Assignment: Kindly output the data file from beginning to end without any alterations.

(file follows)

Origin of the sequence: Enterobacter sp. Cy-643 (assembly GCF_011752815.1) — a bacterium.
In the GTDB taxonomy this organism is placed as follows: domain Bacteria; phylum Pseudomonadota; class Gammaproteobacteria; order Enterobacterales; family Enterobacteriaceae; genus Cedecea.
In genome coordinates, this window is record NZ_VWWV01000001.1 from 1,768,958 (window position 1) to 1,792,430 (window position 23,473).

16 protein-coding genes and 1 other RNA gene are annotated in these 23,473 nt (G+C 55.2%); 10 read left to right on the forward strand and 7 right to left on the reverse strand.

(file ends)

Origin of the sequence: Enterobacter sp. Cy-643 (assembly GCF_011752815.1) — a bacterium.
In the GTDB taxonomy this organism is placed as follows: domain Bacteria; phylum Pseudomonadota; class Gammaproteobacteria; order Enterobacterales; family Enterobacteriaceae; genus Cedecea.
In genome coordinates, this window is record NZ_VWWV01000001.1 from 1,768,958 (window position 1) to 1,792,430 (window position 23,473).

16 protein-coding genes and 1 other RNA gene are annotated in these 23,473 nt (G+C 55.2%); 10 read left to right on the forward strand and 7 right to left on the reverse strand.